The gate is a threshold that offers a portal to a magical world, a green tunnel overhead and clear, flowing water underfoot. A place beckons where the outside world is left behind and the seeker can receive precious gifts of the present moment.

Fly fishing small mountain streams offers so much more than interacting with trout. And while dancing with trout is amazing, it’s the relationship cultivated with then entire ecosystem that brings us to gain understanding of Oneness, connection, balance.

When wading and casting, one doesn’t have to concentrate on doing any specific mindfulness practice or yoga asana to find balance. It naturally occurs from being completely present. This comes from immersing not only the feet into cool water, but the entire self into the experience of staying upright on slick rocks and keeping the fly out of rhododendrons overhanging the creek. And submerging into the absolute beauty of wading through the green tunnel.

When only focused on numbers of trout caught, the entire experience of passing through the threshold into the magical world can easily be missed. Anyone can splash through water and drive themself relentlessly to pursue fish. But only those souls who understand the true gift offered by the river and rocks and trees, will come to know the Medicine offered by fly fishing.

Photo by Anna O.


I call it holistic fly fishing and offer guided experiences through my business, Wading Women. Holistic fly fishing is based in balance of physical, mental, emotional, and spiritual aspects of the experience. It is an approach founded in awareness of the environment and interconnectedness of all life. Our excursions are based on creating a nurturing, safe place to learn and connect. It’s all about deepening our relationship with Nature and all life by wading and casting…Wading Women. For more info visit the Wading Women website.

Photo by Anna O.
When Rocks Sing

When Rocks Sing

The large bolder in the middle of the clear, rushing water was the perfect place to sit as I tied on new tippet and a new fly. As I focused on tying the knots, attention given completely to the task, I felt vibrations coming from the rock through my body. Must be the rock transmitting the water’s movement, I thought.

On I waded until I found a much bigger rock to sit on for my snack of dark chocolate and almonds. As I chewed the nuts and sweet treat, I felt the same thing. I’d never felt vibrations from a rock before…not like that. And yes, the water was moving but, still.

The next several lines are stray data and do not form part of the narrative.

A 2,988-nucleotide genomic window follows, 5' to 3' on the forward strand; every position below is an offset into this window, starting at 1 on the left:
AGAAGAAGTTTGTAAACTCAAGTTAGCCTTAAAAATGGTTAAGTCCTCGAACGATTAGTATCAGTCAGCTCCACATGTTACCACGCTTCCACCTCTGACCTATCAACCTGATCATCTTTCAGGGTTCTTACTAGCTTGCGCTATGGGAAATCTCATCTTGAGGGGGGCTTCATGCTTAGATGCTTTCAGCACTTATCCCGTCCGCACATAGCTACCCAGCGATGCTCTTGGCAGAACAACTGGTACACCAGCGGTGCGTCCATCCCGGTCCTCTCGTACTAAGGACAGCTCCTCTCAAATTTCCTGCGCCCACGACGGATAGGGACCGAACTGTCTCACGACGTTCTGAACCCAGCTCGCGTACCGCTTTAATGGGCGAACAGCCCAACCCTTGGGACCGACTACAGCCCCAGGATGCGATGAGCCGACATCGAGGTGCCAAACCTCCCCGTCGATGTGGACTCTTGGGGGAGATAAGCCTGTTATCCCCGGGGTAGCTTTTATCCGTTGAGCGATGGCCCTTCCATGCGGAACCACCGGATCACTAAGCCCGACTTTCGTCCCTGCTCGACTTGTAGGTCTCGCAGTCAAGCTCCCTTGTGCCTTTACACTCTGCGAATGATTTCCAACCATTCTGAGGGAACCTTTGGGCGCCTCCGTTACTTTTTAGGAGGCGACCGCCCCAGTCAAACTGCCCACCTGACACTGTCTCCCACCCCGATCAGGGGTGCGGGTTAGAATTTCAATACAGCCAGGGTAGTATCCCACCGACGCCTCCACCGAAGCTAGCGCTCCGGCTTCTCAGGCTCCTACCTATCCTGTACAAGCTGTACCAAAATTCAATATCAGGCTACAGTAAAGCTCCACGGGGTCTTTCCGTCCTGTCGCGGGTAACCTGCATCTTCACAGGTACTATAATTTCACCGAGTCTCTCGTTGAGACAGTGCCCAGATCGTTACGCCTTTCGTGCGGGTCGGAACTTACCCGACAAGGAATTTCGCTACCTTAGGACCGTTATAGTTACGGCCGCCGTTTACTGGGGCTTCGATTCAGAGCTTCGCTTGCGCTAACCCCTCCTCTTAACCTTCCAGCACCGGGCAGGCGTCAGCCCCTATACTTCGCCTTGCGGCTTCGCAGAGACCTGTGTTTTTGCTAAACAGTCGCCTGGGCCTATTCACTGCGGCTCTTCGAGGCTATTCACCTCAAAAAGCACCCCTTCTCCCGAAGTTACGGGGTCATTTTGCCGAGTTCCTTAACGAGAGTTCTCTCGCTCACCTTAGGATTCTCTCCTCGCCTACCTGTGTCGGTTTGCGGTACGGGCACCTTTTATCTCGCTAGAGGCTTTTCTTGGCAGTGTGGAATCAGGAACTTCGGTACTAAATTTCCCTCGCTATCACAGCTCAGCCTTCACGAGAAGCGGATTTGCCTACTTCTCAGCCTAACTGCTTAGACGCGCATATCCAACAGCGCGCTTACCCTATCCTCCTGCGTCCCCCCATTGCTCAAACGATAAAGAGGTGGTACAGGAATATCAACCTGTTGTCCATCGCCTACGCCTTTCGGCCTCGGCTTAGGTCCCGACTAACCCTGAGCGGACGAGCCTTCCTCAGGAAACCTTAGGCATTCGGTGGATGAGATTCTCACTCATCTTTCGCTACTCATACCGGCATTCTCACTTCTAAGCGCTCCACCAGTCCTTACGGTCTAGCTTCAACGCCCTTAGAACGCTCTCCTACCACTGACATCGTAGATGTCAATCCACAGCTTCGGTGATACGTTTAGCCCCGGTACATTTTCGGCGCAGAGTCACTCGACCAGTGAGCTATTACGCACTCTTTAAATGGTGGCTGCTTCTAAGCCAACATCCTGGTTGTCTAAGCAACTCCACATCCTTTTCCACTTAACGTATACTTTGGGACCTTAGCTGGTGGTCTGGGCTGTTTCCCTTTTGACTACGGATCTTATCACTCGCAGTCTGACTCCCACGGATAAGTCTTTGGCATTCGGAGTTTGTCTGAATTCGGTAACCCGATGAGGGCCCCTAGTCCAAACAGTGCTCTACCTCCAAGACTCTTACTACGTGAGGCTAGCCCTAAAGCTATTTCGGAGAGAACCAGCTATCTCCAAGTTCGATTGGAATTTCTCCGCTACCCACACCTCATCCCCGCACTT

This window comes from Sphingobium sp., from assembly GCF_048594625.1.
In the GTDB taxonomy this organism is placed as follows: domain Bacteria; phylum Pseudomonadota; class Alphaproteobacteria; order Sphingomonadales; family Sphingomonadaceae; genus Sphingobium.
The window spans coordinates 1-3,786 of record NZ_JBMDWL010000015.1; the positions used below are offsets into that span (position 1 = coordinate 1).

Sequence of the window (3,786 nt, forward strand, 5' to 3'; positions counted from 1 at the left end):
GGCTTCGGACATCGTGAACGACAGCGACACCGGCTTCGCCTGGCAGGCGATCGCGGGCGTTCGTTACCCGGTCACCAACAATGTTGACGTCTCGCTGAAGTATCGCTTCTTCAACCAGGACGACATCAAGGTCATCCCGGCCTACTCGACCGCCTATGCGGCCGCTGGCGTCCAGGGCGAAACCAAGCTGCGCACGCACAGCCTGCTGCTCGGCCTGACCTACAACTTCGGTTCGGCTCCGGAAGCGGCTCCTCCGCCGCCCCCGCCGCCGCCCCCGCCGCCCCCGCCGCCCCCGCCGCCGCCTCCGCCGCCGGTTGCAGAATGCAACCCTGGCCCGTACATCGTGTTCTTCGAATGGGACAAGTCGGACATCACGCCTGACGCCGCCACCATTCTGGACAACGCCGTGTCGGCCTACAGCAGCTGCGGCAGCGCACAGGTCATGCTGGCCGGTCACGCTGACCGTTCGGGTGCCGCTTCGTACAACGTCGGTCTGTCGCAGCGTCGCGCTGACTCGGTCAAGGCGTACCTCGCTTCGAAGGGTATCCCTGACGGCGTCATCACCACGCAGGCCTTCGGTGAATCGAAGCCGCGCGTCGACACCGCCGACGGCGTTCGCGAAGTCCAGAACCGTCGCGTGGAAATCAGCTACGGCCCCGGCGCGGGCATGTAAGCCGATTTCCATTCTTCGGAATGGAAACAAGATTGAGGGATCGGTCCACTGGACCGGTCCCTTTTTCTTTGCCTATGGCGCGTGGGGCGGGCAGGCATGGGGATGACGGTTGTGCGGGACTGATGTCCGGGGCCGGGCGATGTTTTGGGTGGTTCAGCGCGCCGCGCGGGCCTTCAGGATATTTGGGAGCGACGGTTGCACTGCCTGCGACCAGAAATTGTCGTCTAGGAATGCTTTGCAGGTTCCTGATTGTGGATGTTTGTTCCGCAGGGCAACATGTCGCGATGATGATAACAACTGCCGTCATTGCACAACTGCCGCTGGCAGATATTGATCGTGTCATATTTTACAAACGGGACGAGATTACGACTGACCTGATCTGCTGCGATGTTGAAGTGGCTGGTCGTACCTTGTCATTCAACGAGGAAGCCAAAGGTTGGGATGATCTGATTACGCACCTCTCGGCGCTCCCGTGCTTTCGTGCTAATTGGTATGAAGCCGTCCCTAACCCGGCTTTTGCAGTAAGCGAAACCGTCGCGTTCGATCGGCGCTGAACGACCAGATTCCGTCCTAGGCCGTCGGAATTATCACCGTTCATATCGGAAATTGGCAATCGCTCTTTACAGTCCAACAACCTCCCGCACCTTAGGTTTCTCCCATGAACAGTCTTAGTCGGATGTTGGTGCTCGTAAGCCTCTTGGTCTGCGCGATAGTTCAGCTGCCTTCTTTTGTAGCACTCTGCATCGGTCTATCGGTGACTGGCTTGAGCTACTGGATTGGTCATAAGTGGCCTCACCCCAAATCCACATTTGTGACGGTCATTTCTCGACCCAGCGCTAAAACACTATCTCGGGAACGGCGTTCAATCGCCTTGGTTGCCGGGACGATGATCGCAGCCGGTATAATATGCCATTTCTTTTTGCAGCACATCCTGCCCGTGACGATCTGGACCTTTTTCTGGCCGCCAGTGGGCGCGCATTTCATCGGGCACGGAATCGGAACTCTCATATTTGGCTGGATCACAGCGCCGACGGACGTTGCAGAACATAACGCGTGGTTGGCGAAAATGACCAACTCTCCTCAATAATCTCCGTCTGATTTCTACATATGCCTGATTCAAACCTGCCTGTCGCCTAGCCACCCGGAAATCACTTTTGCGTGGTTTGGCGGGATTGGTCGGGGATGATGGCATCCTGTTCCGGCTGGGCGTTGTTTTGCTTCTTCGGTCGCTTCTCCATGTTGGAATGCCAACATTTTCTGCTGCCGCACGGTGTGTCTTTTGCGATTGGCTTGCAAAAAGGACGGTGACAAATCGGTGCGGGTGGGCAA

So I sat and felt the rock trembling and wondered if it was my body shaking…but no, it was definitely coming from outside of me. 

What must it take for something as solid and heavy as a rock to reverberate with the energy of water? I’ve been at large waterfalls and felt the earth shake from large volumes of water. I’ve stood on cliffs over 700 tall on the west coast of Ireland and felt the ground shake far back from the edge as waves crashed into shore. So yes, it’s possible for earth to transmit vibrations of moving water. I had just never felt it on the rocks in the creek.

It’s rather amazing, really. Something as hard and heavy and big as a large bolder can convey the language of water through vibrations. And, I’m guessing I could have put my ear to the rock and heard the music of the interplay between rock and water through the rock’s interpretation of those vacillations of sound waves…of energy.

In my meditation before sleep tonight, I closed my eyes and listened to my body. It felt energized and alive, in perfect balance. That usually happens after four or five hours of wading and casting, but tonight I noticed something different. It was as if my body still held the vibration of the rock…the music of the rock…and continued to emit joy from that profound song. 

While I truly love dancing with trout and the relationship I have with them as they swim to flies I tied and refuse or try them or swat them or ignore them, it’s experiences like I had today–when rocks sing to me and I am still enough to feel the music–that nurture my life, my self.